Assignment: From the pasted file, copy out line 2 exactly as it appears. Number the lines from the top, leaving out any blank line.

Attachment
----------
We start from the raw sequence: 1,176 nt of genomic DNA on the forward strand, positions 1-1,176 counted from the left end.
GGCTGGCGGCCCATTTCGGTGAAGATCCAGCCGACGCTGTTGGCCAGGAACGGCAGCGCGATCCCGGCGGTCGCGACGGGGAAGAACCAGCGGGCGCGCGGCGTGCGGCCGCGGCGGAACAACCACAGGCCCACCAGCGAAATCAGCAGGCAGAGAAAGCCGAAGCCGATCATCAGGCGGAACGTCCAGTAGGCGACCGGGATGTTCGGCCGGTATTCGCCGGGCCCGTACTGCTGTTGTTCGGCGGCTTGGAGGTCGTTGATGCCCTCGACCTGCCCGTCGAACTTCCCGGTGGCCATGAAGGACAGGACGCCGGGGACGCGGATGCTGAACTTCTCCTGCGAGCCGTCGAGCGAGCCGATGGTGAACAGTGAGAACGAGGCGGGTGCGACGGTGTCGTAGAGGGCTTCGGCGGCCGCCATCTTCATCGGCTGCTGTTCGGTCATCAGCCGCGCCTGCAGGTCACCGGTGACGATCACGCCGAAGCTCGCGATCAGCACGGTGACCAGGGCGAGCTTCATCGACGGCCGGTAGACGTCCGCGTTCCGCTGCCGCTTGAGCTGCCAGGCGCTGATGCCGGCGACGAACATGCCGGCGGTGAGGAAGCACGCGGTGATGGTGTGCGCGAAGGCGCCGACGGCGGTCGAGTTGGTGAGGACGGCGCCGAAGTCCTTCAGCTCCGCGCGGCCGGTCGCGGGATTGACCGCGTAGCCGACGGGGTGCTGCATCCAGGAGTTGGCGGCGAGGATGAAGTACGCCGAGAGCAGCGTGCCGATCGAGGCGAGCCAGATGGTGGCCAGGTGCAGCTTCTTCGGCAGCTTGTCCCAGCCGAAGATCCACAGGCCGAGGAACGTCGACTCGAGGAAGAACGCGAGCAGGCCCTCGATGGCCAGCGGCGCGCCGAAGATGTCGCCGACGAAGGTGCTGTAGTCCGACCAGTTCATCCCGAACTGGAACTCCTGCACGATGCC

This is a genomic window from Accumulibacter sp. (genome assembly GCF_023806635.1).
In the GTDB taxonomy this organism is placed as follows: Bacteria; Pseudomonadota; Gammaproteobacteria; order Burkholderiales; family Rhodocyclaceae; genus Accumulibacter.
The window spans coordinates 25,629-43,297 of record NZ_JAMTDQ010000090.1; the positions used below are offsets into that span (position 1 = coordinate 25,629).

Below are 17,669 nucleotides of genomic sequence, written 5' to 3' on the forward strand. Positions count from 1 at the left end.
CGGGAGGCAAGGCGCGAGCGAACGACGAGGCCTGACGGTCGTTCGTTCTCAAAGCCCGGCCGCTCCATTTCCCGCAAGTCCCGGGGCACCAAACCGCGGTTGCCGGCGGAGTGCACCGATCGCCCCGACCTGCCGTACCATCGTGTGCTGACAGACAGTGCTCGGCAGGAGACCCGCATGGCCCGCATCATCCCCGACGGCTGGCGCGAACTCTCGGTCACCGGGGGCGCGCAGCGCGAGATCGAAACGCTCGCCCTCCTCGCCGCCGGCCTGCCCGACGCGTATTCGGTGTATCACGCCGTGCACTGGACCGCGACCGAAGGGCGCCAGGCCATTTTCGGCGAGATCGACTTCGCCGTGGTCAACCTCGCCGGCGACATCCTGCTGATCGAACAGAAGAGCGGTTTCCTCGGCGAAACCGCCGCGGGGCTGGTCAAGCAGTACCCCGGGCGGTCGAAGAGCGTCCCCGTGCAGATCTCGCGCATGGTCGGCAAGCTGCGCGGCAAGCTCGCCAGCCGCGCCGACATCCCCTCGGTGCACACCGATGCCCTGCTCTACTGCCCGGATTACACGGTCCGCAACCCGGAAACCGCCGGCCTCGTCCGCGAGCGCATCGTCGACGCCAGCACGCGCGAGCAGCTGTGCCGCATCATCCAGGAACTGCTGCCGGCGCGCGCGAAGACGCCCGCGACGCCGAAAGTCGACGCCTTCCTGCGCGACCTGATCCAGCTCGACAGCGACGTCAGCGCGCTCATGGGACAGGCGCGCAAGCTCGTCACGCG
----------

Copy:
GGCTGGCGGCCCATTTCGGTGAAGATCCAGCCGACGCTGTTGGCCAGGAACGGCAGCGCGATCCCGGCGGTCGCGACGGGGAAGAACCAGCGGGCGCGCGGCGTGCGGCCGCGGCGGAACAACCACAGGCCCACCAGCGAAATCAGCAGGCAGAGAAAGCCGAAGCCGATCATCAGGCGGAACGTCCAGTAGGCGACCGGGATGTTCGGCCGGTATTCGCCGGGCCCGTACTGCTGTTGTTCGGCGGCTTGGAGGTCGTTGATGCCCTCGACCTGCCCGTCGAACTTCCCGGTGGCCATGAAGGACAGGACGCCGGGGACGCGGATGCTGAACTTCTCCTGCGAGCCGTCGAGCGAGCCGATGGTGAACAGTGAGAACGAGGCGGGTGCGACGGTGTCGTAGAGGGCTTCGGCGGCCGCCATCTTCATCGGCTGCTGTTCGGTCATCAGCCGCGCCTGCAGGTCACCGGTGACGATCACGCCGAAGCTCGCGATCAGCACGGTGACCAGGGCGAGCTTCATCGACGGCCGGTAGACGTCCGCGTTCCGCTGCCGCTTGAGCTGCCAGGCGCTGATGCCGGCGACGAACATGCCGGCGGTGAGGAAGCACGCGGTGATGGTGTGCGCGAAGGCGCCGACGGCGGTCGAGTTGGTGAGGACGGCGCCGAAGTCCTTCAGCTCCGCGCGGCCGGTCGCGGGATTGACCGCGTAGCCGACGGGGTGCTGCATCCAGGAGTTGGCGGCGAGGATGAAGTACGCCGAGAGCAGCGTGCCGATCGAGGCGAGCCAGATGGTGGCCAGGTGCAGCTTCTTCGGCAGCTTGTCCCAGCCGAAGATCCACAGGCCGAGGAACGTCGACTCGAGGAAGAACGCGAGCAGGCCCTCGATGGCCAGCGGCGCGCCGAAGATGTCGCCGACGAAGGTGCTGTAGTCCGACCAGTTCATCCCGAACTGGAACTCCTGCACGATGCC